SciELO - Scientific Electronic Library Online

vol.59 issue2Characterisation of rigid polyurethane foam-reinforced ballast through cyclic loading box testsThe influence of foundation stiffness on the behaviour of surface strip foundations on sand author indexsubject indexarticles search
Home Pagealphabetic serial listing  

Services on Demand



Related links

  • On index processCited by Google
  • On index processSimilars in Google


Journal of the South African Institution of Civil Engineering

On-line version ISSN 2309-8775
Print version ISSN 1021-2019

J. S. Afr. Inst. Civ. Eng. vol.59 n.2 Midrand Jun. 2017 



Fatigue behaviour in full-scale laboratory tests of a composite deck slab with PBL reinforcement



P Lu; X Zhan; R Zhao





Studies on the fatigue behaviour of composite deck slabs are relatively few. To assess the fatigue performance of a composite deck slab at specific design loads, and to provide a reference for its design in fatigue, two full-scale models A and B of a composite deck slab were developed, comprising steel plates and steel-fibre-reinforced concrete slabs. These models will be a useful reference for experiments and design, and for developing codes. In this study we carried out fatigue experiments and focused on the fatigue performance of a composite deck slab in a column area, and the positive and negative bending moments. For the entire fatigue loading cycle, the overall performance of Models A and B was good, the overall stiffness of the composite deck slab was rarely attenuated, the stress levels in the steel members in relation to the fracture strength were not significant, and the steel member was in the stage of flexible work. Through comprehensive tests of Models A and B it was found that the original design exhibits good fatigue performance and meets the design requirements. The research results provide a basis for the design of a composite bridge deck slab in fatigue.

Keywords: steel truss arch bridge, steel-concrete composite deck slab, fatigue performance




Perforated-stiffened-plate composite bridge deck slabs are a novel type of composite bridge deck slab. At the bottom sides of the slab, steel plates and concrete are connected through a perforated, stiffened plate that is known as a perfobond (PBL) shear connector. A perforated-stiffened-plate composite bridge deck slab combines the advantages of steel and concrete in a general composite deck slab. For bridge construction, a steel plate is used as permanent formwork. This design saves time during the installation and removal of the scaffolding setup formwork, and reduces the costs in relation to the construction cost of the whole steel beam structure. The steel plate and concrete slab are connected by PBL shear connectors to improve the composite effect of the slab, enhance the slab's stiffness and mechanical performance, and reduce deformation and slippage. The composite bridge deck slab - in conjunction with PBL shear connectors - is widely used in the construction of new bridges, maintenance activities and the reconstruction of existing bridges. Moreover, the composite slab has technical and economic advantages, and improves material performance and fast construction compared to other promising materials. However, despite the increasing use of PBL-shear-connected steel and concrete composite slabs, the bridges in which they are used are not immune to the long-term effects of moving loads. In particular, compared with a stud shear connector, a PBL shear connector is more prone to fatigue damage and failure. Composite deck slab structures are still in their early stages, as they have not reached the ends of their life cycles yet; thus, they have not yet exhibited the effects of fatigue loading. Since the more serious effects of fatigue loading have yet to appear, the fatigue problem has not been sufficiently addressed, nor systematically researched. Fatigue damage and failure decrease the reinforcement provided by the steel in a new bridge deck, which reduces the superstructure stiffness while increasing slipping. These effects seriously affect the vehicle capacity of the bridge structure. Therefore, an assessment of the fatigue performance of a PBL-shear-connected steel and concrete composite slab at highway loads has important academic and design potential, and will serve as a basis for future strategies for preventing or reducing damage due to fatigue loading.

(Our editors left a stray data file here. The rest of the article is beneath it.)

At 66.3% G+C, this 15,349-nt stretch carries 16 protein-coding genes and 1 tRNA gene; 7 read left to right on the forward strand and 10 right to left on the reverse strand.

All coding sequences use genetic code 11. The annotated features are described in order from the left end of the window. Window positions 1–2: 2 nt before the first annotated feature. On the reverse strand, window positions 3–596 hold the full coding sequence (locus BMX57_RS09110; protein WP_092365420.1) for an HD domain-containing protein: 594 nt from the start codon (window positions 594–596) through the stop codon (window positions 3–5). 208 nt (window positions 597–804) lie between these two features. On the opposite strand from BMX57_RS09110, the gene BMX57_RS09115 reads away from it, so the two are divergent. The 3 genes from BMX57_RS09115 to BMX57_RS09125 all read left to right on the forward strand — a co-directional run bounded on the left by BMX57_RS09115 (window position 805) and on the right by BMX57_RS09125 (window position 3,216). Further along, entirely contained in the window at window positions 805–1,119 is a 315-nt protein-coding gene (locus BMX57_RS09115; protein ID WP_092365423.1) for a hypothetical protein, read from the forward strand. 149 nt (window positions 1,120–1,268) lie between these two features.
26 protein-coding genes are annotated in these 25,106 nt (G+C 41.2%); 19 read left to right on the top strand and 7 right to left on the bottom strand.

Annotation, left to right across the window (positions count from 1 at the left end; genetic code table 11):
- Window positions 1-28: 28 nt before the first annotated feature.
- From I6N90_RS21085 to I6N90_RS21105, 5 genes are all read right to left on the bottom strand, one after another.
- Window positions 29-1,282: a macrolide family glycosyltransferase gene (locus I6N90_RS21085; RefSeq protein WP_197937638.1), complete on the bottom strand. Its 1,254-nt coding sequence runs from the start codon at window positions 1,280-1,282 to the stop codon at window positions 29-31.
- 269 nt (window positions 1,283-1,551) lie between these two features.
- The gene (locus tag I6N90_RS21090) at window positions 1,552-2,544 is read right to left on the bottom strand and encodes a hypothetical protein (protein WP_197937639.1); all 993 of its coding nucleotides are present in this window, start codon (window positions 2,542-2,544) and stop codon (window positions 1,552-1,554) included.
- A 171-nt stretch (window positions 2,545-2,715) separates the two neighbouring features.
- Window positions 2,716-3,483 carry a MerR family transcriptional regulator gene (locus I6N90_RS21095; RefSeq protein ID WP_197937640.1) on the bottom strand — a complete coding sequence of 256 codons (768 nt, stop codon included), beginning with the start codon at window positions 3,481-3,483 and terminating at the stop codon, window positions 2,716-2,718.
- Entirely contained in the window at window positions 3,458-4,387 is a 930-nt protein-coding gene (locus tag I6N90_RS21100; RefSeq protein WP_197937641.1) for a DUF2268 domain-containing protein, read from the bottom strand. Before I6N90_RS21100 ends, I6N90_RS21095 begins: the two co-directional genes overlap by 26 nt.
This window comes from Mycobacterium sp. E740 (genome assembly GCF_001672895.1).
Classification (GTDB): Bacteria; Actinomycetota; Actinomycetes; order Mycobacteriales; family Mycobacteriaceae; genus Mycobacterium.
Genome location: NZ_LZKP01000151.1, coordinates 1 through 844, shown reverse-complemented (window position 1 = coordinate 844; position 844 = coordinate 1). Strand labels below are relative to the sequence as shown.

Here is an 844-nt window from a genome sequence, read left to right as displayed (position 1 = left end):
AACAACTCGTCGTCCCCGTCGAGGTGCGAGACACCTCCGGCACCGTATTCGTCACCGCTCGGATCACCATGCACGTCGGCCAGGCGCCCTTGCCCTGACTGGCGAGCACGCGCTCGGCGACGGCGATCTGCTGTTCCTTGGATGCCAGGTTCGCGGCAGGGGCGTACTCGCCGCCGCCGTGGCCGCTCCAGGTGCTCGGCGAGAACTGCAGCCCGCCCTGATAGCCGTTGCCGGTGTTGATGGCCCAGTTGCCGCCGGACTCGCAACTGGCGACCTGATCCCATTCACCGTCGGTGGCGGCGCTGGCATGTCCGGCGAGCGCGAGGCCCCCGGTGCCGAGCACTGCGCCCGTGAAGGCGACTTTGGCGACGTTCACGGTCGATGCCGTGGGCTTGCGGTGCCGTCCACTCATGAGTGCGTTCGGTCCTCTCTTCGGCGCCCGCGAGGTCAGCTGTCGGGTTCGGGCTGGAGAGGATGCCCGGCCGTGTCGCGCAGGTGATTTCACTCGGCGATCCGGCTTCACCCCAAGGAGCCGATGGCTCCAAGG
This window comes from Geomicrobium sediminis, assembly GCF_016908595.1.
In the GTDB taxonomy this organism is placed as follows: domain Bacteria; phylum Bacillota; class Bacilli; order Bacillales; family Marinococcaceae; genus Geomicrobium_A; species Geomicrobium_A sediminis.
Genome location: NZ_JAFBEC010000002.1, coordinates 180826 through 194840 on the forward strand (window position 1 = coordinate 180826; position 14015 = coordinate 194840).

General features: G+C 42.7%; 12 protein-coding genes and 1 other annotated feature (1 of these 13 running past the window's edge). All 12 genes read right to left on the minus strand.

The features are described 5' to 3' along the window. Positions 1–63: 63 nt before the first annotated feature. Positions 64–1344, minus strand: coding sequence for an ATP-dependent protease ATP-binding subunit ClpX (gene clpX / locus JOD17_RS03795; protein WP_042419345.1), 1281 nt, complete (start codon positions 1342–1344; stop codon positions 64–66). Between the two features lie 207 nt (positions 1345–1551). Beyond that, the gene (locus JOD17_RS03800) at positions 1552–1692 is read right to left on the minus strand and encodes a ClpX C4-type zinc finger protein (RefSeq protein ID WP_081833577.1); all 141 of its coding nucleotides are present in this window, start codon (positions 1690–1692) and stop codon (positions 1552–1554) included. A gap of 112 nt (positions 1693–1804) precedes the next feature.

Few studies of perforated-stiffened-plate deck slabs have been published. Ryu et al (2007) conducted a full-scale model test of a two-span continuous bridge deck slab to study the crack development of a fatigue-loaded composite deck slab. The results indicated that the cracks in a region with a negative bending moment were controlled within an allowable crack width for a specific fatigue load. The steel shuttering described in their paper was a profiled sheet; compared with steel-concrete bridge deck slabs, the perforated stiffened plates had a different arrangement. To verify the composite effect of the steel shuttering and the perforated steel plate combined with concrete, a test of a full-scale model of a perforated-stiffened plate deck slab was conducted by Kim and Jeong (2006). Their results showed that the perforated and stiffened plate effectively enhanced the composite effect. Their study primarily analysed the effect of the perforated steel plate for the entire composite bridge deck slab. Leitão (2011) developed a numerical model for the dynamic analysis of composite highway bridges using a finite-element method with mesh-refining technology, and achieved satisfactory results when assessing fatigue behaviour. To evaluate cracking in the vertical and horizontal joints of a composite bridge deck, Chang and Shim (2001) performed fatigue behaviour tests of the composite connection points of a continuous composite bridge. Their study also discussed methods of longitudinal pre-stressing. Although they did not conduct a thorough analysis of the effects of fatigue at the connection points on the entire composite bridge deck slab, their results provide a reference for the study of the fatigue behaviour of perforated steel plates, including the junctions of the underside and side steel plates. Allahyari et al (2014) investigated the behaviour of bridge decks for a static load applied to the centre of the deck. To evaluate the dynamic properties of the decks, they experimentally investigated the dynamic properties of exodermic bridge decks with alternative PBL shear connectors. Millanes et al (2014) investigated the design of a composite steel-concrete deck for a long railway bridge. Gara et al (2013) investigated the effectiveness of various casting techniques used to control the tensile stresses in the slab during the construction of continuous steel and concrete composite bridge decks. Leitão et al (2013) carried out a fatigue analysis and predicted the lifetime of composite highway bridge decks under traffic loading conditions.